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The Guru Is Not Your Mommy or Daddy
Seeker: Dearest James, with great joy I have received your last email comments.
I think you are right, I have a devotional temperament and it seems that fortunately (and with the help of my Vedanta teacher) I have developed a discriminating intellect so that my devotion is no longer a blind or needy one.
Your analogy of respect/admiration as the attribute of love or devotion towards the self in the form of a teacher also implies that a discriminating mind is necessary in order not to be manipulated and misled nowadays in the spiritual market place.
This play of love towards you, the teacher, made me recall the 10 years of association with my first teacher, Osho Rajneesh. I have no complaints or regret about it because I know that Isvara is always right and the jiva always gets the guru that he/she deserves, but my motivation was wrong.
The love I felt for him was a sentiment based on my own need for love and validation, not necessarily on an appreciation of his qualities. It was a sentiment that produced a blind faith that would compel me to do anything he would suggest. I needed a father figure to give me some direction in life and provide me with an environment where my strong vasanas of inadequacy, survival and anger could be expressed and largely exhausted.
James: If the guru for you is a big mommy or daddy who tells you what to do, you are nothing but a child with an adult’s body. We never tell you what to do. We show you who you are, give you tools to realize it and support your inquiry.
Seeker: The love and devotion I feel towards you is not based on the need for validation, but as you well said, it is the fruit of the sense of respect and reverence I have towards your wisdom, the body of Vedanta knowledge, that you have so well-assimilated.
You are not a person and so I am not either. It all comes down to knowledge in love with itself, and this fragrance of love-bliss once it manifests in duality.
I am attracted towards you because this association with you produces wisdom and self-confidence. It produces a purer mind and the subsequent peace, love, fullness and contentment of the natural state (it is so difficult to avoid experiential words such as “natural state”). There is nothing more peaceful, joyful and lovable than to be associated with you. I love you.
Still on the subject of love, yesterday I remembered that about a year ago I wrote "Wisdom is to know that I am like space; nothing can touch me. Love is the impulse I have towards an object appearing in me as space; I become the object and the object becomes me.” If I would rephrase this quote today, I would add an “appears to.” It would say “…I become the object and the object appears to become me.”
The whole business of love seems to boil down to attraction-repulsion towards objects and the result of those forces.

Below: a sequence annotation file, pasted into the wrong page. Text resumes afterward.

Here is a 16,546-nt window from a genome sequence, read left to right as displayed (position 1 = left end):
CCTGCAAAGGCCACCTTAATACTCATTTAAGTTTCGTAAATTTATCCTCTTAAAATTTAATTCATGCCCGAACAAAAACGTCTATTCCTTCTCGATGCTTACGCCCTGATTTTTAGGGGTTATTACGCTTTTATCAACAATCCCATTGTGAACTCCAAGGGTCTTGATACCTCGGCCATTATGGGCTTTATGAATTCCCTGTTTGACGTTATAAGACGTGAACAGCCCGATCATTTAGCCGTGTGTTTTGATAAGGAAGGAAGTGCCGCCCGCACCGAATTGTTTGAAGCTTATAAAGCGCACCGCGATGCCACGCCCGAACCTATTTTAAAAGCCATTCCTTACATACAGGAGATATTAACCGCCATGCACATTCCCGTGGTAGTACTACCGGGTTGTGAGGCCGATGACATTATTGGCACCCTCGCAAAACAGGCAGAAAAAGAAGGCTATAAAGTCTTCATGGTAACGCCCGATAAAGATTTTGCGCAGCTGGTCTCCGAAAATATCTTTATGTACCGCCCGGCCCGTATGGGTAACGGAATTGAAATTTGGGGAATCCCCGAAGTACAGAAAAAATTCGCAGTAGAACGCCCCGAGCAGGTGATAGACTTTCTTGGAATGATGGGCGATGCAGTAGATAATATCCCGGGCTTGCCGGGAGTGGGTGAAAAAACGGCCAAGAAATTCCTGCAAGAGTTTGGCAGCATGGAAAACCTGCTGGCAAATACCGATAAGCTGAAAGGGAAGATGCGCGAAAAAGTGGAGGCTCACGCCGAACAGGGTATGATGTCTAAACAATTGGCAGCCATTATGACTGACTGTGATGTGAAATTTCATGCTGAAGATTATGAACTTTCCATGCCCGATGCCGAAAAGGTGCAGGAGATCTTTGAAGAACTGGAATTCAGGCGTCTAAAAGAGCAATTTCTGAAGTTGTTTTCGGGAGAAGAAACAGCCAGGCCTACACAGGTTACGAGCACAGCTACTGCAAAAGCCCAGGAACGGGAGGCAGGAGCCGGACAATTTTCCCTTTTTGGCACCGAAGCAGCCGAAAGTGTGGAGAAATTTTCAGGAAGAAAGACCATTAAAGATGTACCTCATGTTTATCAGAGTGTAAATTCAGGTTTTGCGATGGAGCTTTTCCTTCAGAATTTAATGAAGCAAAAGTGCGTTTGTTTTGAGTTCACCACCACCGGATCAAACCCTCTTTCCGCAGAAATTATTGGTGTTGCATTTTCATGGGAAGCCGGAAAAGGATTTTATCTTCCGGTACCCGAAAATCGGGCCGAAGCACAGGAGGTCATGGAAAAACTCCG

If it attracts me, it means I like it! If it attracts me a lot, almost like a fascination, it becomes what we call love. But the experience of love-bliss comes only if we get our object of desire. We go towards the desired objects because they indirectly produce a temporary sattvic mind in which love or bliss can be experienced as the self in its natural state. But as we know, attraction and repulsion both produce agitation in jiva's mind and the inability to experience peace, love and bliss.
It also implies that the definition of love as conscious attention presented by Vedanta (which I used to struggle with) is totally accurate since we definitely give our full, undivided attention also to objects repulsing us. We want to run away from those objects, since such objects produce a sense of agitation in jiva's mind, and likewise the inability to enjoy the bliss-love which is otherwise reflected in its pure satvic mind.
But the repulsion we feel towards an object is meant to (sooner or later) stabilize jiva’s mind once the threatening object is neutralized or kept at a safe distance. But jiva's experience while running away from the undesirable object is fear, discomfort and agitation. We are again talking of pure rajas and one’s total inability to enjoy the clear reflection of what we call bliss or love, which is only possible in the mind free from attraction and repulsion. But once the threatening object is totally and surely avoided, the happy jiva experiences again its own natural bliss.
As you often say, all conscious attention towards objects is only and all for the sake of the love and enjoyment of the self!
Talking now of Isvara, it seems that the big boss does not seem to be amenable to our recent plans. Was it not for the knowledge and the daily application of karma yoga, my wife and I would experience frustration and agitation for the inconvenience Isvara has presented us.
James: I can’t think of anything to say about these words. They speak eloquently for themselves.